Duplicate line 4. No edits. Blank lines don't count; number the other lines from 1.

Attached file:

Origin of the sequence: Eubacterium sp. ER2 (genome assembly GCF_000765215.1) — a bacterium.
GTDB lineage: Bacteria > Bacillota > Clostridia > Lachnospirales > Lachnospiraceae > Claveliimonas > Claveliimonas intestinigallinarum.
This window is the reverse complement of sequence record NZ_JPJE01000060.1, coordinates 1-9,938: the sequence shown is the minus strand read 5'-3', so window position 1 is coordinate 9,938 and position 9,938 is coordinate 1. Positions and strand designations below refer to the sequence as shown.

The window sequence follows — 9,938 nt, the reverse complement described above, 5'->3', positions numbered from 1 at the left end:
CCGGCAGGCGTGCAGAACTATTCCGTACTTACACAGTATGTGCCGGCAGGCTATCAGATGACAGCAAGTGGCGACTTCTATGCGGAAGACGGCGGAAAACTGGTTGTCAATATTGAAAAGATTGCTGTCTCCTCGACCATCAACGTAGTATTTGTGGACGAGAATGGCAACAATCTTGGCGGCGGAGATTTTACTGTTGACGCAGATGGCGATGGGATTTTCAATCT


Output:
The window sequence follows — 9,938 nt, the reverse complement described above, 5'->3', positions numbered from 1 at the left end: